An amended complaint by the heirs of Adam and Rebecca Krumrine has been dismissed, clearing the way for Penn State to purchase the College Heights School building from the State College Area School District.
Centre County President Judge Thomas King Kistler on Wednesday sustained an objection to the suit filed by heirs C. William Garner, Helen Garbrick, Michael R. Homan, George T. Homan and Edward W. Homan.
“We are pleased with the decision,” SCASD attorney Scott Etter said in an email, “and will continue to move forward with the proposed sale to Penn State.”
Debate over the future of the school building began in July, when the State College Borough Council waived right of first refusal in purchasing the building, clearing the way for the district to sell it to Penn State. The university previously has said it intends to use the building to house its University Press.
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The Krumrine heirs filed suit to block the sale, saying that “because the defendant is no longer using the subject property for ‘school purposes,’ said property reverts to plaintiffs.”
The district disputed the suit, saying “the ‘used for school purposes’ language is ‘superfluous’ and doesn’t spell out that the property would have to be returned if a building used as a school stopped being used as a school.”
According to the deed to the property delivered to the district by the Krumrines, the “plot of ground is to be used for school purposes and a school building is to be erected thereon by Sept. 1, 1931. If no school building is erected by Sept. 1, 1931, this deed is to be null and void and of no effect, full title to the property to revert to the grantors, their heirs and assigns.”
The building, also known as College Heights Elementary School, was built before the deadline and remains on the parcel owned by the district. The district received an offer in late 2013 from Penn State to purchase the property for $400,000.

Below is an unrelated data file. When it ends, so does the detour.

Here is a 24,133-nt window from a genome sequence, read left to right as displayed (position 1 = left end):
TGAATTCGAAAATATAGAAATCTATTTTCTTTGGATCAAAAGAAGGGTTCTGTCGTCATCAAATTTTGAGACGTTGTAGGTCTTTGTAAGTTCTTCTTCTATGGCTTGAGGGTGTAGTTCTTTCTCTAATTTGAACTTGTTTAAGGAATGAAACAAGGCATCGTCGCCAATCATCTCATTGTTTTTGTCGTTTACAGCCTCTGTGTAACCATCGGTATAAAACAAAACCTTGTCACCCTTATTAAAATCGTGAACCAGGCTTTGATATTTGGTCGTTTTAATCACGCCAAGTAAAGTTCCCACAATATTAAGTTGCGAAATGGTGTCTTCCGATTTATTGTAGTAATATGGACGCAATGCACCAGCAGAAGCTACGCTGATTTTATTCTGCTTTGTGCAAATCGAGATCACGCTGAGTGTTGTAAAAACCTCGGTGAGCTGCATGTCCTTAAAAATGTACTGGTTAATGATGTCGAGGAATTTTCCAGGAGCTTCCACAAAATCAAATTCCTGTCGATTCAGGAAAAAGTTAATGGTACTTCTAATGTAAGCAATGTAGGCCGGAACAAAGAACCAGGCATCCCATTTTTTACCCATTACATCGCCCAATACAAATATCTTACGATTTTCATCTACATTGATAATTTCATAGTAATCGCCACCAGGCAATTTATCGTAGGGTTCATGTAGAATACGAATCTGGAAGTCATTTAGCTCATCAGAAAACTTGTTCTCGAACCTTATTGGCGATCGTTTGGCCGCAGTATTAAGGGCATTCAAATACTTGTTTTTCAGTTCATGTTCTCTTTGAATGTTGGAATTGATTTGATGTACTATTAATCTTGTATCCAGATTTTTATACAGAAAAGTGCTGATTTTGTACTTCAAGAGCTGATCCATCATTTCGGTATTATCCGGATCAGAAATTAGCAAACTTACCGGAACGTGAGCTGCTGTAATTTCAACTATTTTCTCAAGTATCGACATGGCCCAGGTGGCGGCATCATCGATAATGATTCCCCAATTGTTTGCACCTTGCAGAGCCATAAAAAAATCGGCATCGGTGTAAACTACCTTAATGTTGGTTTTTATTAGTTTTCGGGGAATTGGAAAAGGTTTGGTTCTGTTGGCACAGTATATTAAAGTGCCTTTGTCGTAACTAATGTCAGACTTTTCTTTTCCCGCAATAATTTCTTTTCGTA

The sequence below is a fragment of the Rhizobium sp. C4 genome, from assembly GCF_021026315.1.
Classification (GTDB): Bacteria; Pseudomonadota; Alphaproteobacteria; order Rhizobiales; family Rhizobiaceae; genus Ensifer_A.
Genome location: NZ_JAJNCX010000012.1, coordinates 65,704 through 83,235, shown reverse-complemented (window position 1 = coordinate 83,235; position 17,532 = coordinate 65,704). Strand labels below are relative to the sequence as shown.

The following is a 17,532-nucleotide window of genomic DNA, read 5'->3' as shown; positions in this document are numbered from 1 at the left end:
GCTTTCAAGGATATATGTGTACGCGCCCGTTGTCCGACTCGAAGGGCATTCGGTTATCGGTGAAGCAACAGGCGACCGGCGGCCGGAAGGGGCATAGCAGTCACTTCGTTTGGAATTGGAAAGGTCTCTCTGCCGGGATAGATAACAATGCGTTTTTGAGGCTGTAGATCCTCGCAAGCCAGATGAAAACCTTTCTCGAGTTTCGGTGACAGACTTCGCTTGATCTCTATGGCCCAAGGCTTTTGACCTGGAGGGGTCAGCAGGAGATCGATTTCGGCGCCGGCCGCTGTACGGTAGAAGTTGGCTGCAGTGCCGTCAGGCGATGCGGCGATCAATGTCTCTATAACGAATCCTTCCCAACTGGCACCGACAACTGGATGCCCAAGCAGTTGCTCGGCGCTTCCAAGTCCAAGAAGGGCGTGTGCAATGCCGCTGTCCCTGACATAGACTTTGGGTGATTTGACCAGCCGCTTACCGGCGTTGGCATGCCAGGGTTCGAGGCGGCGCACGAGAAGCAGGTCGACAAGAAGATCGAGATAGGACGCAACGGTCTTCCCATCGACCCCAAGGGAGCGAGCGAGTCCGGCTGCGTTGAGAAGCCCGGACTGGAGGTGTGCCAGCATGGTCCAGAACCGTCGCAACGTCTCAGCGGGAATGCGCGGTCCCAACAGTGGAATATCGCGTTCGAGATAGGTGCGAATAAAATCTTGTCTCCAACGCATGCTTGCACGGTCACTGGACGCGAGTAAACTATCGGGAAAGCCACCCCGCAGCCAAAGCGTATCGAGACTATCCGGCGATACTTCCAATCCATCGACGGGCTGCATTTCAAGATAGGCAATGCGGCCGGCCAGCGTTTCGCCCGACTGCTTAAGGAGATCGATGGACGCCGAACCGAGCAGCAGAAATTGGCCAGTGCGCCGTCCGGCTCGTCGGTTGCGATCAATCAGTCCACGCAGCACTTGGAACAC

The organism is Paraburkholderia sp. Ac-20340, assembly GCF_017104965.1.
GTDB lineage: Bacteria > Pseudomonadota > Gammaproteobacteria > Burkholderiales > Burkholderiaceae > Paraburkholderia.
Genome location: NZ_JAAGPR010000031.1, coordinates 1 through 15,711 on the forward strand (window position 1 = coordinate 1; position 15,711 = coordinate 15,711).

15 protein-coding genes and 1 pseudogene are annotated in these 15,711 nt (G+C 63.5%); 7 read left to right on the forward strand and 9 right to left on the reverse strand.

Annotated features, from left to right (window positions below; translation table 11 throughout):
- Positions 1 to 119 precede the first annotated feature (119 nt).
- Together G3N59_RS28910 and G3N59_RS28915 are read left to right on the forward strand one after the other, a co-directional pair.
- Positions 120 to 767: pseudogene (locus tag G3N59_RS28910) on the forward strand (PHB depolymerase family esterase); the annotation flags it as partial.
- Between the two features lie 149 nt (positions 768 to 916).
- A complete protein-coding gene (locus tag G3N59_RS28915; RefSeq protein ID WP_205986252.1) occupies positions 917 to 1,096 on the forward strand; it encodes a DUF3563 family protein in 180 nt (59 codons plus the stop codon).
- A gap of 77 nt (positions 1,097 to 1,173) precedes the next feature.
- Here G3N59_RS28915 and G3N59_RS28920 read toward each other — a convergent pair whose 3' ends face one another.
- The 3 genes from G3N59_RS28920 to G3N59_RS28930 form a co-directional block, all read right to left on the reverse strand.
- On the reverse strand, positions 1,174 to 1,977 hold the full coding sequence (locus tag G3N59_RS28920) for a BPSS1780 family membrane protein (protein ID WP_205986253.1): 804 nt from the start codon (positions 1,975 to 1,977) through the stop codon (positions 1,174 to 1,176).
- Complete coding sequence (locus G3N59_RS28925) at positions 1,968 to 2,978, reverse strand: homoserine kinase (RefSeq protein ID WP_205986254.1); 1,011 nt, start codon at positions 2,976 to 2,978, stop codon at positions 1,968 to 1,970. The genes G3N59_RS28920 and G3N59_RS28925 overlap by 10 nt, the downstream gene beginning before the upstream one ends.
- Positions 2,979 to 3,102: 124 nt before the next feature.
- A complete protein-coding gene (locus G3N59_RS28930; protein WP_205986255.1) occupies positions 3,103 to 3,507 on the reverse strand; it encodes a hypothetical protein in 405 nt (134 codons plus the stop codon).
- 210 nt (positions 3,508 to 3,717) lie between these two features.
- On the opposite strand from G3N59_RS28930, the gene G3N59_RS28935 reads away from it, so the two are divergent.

According to the decision, when a grantor deeds a land with no limitations on ownership or title, the grantee has acquired an estate in fee simple, which can last indefinitely.
A grantor also has the right to reserve an interest in an estate for himself or his heirs, the decision said, such as a fee simple determinable — an estate “in fee that automatically reverts to the grantor upon the occurrence of a specified event.”
In the deed, the first sentence “expresses the purpose of the deeds and does not create a reversionary effect,” the decision said. While the second sentence includes language that would reverse the property to the heirs, this only would have occurred if no school had been built by the deadline.
“There is no connection between the reverter clause and the superfluous language of the deeds that the land be used ‘for school purposes,’ ” the decision said.
The heirs are not disputing that a school building was built on the property, the decision said. With this condition satisfied, there is no reverse interest in the estate. Therefore, the district possessed the title in fee simple.
The decision further stated that a sale to Penn State would not violate the “for school purposes” clause.
Attorney for the heirs, C. William Garner, of Williamsport, could not be reached for comment.
“We plan to proceed to complete the purchase of the property after the holiday break and improve it for University Press occupancy,” Penn State spokeswoman Lisa Powers said in an email. She could not give a timeline.